Cleveland Indians Are Still Paying for the Sabathia and Lee Trades
The Cleveland Indians are trying to turn a page. With a new manager in Terry Francona, a new top pitching prospect in Trevor Bauer and some former world champions on the team such as Nick Swisher and Brett Myers, the organization is hoping for good days ahead.
But the rebuilding of the Indians would be at least two building blocks closer to fruition had the trades of CC Sabathia and Cliff Lee not fizzled out.
The refrain for non-contending teams always seems to be they should trade their veterans for younger players and build for the future. Certainly the New York Mets are carrying out that tradition when they dealt the current Cy Young winner, R.A. Dickey, to the Toronto Blue Jays for a group of prospects (via Yahoo Sports.)
But the promise a budding star brings does not always bring production on the major league level.
Like the Mets with Dickey, the Indians traded the defending Cy Young Award winner in two consecutive seasons. After being one win from the 2007 World Series, the fading Indians dealt Sabathia to the Milwaukee Brewers during the 2008 season.
In Sabathia's absence, Cliff Lee bounced back from a poor 2007 campaign to capture the 2008 Cy Young Award. At the trade deadline in 2009, he was sent packing to the Philadelphia Phillies.
Lee and Sabathia were the starting pitchers of Game 1 of the 2009 World Series, a sight that must have been agony to Indians fans. Lee pitched a complete game to clinch the fifth and deciding game of the 2010 Division Series. Sabathia, the 2009 ALCS MVP, also threw a complete-game victory to clinch a fifth Division Series game in 2012.
And what were the spoils of the trade for Cleveland?
Matt LaPorta was supposed to be the jewel in the Sabathia deal from Milwaukee. The seventh pick overall in the 2007 draft, the University of Florida star had a coveted right-handed power stroke. Twice Baseball America listed him as one of the top 30 prospects in the game.
But with the Indians, he became a classic Quadruple-A player, putting up big numbers at Columbus and played for Team USA in the Olympics. But he never rose above mediocrity in Cleveland.
Outfielder Michael Brantley also was acquired from the Brewers and fared better than LaPorta. At least he has developed into an everyday player at age 26. He has not displayed the bat nor the stolen base prowess he showed in the minor leagues. But at least he gave the Indians 609 plate appearances for a .750 OPS in 2012.
Pitcher Zach Johnson also came over from Milwaukee in the deal. He pitched 63.1 innings over two seasons for the Indians in 2008 and 2009. After posting a 6.11 ERA, he has yet to pitch in the majors again and spent 2012 in the Rangers farm system.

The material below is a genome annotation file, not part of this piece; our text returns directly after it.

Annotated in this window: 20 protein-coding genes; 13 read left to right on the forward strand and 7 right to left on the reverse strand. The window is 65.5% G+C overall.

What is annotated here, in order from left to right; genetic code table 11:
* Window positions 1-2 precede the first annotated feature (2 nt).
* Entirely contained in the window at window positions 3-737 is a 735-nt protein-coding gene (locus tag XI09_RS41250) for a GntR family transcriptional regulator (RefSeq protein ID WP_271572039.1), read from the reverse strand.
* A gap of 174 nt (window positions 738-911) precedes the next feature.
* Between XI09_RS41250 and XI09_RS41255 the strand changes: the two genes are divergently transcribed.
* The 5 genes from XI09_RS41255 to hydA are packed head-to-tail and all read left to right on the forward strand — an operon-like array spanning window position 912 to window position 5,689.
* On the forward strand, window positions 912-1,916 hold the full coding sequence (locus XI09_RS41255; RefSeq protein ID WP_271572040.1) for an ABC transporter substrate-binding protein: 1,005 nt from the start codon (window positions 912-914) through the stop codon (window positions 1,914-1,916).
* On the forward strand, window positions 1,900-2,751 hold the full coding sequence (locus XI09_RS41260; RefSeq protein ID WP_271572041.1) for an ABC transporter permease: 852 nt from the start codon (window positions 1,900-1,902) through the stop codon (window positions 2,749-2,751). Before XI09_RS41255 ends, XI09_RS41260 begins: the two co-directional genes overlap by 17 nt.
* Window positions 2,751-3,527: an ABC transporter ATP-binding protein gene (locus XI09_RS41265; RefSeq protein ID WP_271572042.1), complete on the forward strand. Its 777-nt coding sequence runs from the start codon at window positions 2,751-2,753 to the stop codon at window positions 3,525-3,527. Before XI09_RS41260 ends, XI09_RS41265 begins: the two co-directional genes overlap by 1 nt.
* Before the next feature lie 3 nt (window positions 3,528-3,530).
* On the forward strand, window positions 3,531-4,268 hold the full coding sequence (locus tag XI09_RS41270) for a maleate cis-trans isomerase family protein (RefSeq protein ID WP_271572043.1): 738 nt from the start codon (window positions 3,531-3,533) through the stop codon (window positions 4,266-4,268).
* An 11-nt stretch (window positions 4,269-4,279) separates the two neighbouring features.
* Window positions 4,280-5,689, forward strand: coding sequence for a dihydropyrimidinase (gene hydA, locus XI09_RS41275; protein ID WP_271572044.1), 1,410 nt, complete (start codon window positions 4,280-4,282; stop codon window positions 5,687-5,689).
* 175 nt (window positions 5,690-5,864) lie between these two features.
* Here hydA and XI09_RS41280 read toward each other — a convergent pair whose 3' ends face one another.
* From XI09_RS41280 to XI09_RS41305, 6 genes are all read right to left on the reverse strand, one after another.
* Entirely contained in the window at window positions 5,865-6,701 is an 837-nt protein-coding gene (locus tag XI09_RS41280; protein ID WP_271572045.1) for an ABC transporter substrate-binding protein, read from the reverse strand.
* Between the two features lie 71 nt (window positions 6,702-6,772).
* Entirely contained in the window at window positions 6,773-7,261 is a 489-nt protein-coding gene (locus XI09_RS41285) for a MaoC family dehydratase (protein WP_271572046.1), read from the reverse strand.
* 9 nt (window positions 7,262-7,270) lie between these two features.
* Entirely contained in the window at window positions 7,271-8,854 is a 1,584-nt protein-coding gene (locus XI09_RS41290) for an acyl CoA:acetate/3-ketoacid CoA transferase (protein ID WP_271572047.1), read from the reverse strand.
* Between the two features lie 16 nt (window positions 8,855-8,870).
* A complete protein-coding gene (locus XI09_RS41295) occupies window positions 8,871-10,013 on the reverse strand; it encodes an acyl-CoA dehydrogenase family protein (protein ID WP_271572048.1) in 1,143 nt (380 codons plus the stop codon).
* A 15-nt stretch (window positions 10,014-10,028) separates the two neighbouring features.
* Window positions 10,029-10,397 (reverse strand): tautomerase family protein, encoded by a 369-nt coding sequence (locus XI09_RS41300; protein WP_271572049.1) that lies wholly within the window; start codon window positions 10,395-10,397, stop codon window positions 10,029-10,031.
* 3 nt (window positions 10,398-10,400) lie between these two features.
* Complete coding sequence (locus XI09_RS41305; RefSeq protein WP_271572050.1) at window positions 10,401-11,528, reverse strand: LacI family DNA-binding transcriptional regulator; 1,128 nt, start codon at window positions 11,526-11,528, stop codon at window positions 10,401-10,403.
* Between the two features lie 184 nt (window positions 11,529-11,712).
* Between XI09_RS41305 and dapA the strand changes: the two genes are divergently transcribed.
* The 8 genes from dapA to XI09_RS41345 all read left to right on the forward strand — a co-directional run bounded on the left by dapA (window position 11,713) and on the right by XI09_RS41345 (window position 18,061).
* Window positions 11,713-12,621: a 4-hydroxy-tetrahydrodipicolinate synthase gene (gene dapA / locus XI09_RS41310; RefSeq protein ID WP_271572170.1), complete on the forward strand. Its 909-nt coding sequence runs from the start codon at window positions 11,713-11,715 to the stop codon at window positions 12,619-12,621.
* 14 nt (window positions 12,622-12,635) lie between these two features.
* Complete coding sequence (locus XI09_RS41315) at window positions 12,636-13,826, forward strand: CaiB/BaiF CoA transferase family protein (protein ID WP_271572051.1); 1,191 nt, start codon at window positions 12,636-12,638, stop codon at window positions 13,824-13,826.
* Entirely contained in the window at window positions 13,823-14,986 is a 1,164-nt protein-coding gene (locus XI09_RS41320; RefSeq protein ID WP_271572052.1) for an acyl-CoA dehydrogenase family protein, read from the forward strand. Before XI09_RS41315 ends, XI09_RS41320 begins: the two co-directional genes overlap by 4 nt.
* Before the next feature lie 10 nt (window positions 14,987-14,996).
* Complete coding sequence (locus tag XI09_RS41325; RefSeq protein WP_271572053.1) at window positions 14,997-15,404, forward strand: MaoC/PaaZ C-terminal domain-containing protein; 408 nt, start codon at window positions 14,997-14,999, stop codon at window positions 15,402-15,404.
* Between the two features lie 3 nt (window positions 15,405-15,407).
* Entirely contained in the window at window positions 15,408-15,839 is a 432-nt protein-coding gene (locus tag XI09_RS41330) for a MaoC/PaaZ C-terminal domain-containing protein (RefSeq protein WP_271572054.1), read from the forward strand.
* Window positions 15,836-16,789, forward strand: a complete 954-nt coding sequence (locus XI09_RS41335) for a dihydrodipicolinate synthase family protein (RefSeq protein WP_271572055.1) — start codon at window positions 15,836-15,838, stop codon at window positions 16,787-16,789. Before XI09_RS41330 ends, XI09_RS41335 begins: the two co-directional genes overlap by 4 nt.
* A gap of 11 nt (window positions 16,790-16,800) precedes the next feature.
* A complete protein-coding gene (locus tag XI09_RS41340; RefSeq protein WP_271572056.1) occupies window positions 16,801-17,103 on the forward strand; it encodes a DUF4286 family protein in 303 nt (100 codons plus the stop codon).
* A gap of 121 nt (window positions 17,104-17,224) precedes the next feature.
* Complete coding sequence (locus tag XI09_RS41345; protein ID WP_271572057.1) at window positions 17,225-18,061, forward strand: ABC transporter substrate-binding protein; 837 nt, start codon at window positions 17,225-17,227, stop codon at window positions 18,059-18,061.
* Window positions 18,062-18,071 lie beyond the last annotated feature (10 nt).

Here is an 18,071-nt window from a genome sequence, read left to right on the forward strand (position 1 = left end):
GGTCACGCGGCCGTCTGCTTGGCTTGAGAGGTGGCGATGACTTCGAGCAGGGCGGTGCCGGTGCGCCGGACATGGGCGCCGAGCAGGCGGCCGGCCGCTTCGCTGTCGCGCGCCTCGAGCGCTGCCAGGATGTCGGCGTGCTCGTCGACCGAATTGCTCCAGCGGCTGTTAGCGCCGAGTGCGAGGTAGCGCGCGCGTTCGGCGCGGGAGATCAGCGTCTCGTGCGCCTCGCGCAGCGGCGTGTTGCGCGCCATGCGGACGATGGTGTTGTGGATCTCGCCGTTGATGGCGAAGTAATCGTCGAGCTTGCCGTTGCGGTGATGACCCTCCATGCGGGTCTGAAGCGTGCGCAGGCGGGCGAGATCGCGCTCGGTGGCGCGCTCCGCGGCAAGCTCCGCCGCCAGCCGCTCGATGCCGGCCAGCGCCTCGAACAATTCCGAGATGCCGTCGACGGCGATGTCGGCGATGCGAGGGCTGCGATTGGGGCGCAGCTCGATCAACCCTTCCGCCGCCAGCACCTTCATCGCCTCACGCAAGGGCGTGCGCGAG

The last player in the Sabathia deal was Rob Bryson, who has pitched well as a reliever in Double-A but at age 25 is a little old to be a long-term prospect.
The Cliff Lee trade on July 29, 2009 (via Baseball Reference), brought Jason Knapp to Cleveland. He was supposed to be a top pitching prospect. According to another article by Paul Hoynes of The Plain Dealer, Knapp was on the disabled list when the trade was made. The Indians felt it was a minor injury. It was not. He never pitched in the majors and was released after a pair of shoulder surgeries.
Chris Kline of Baseball America listed Carlos Carrasco as the top prospect in the Philadelphia Phillies organization going into the 2008 season. With Cleveland he was less than stellar and missed the entire 2012 season recovering from Tommy John surgery.
Jason Donald is a light-hitting utility infielder best known for being incorrectly called safe by Jim Joyce at the end of Armando Galarraga's bid for a perfect game (MLB.com).
Lou Marson is an adequate backup catcher.
So that is the haul that a pair of Cy Young winners who are still solid pitchers gave the Indians. A capable outfielder, a reserve catcher and infielder, a pitcher coming off of Tommy John Surgery, a benched DH and several players toiling in the minor leagues.
The Indians could get that from free agents looking for spring training invitations.
Just a single very good major league player from each trade would have the Tribe a little bit closer to contention. But alas, prospects are sometimes hard to predict.
If Trevor Bauer pans out, the Indians would have gotten more from Shin-Soo Choo than Cliff Lee and CC Sabathia.
The Indians must move forward and not lament on the trades that simply did not work out.
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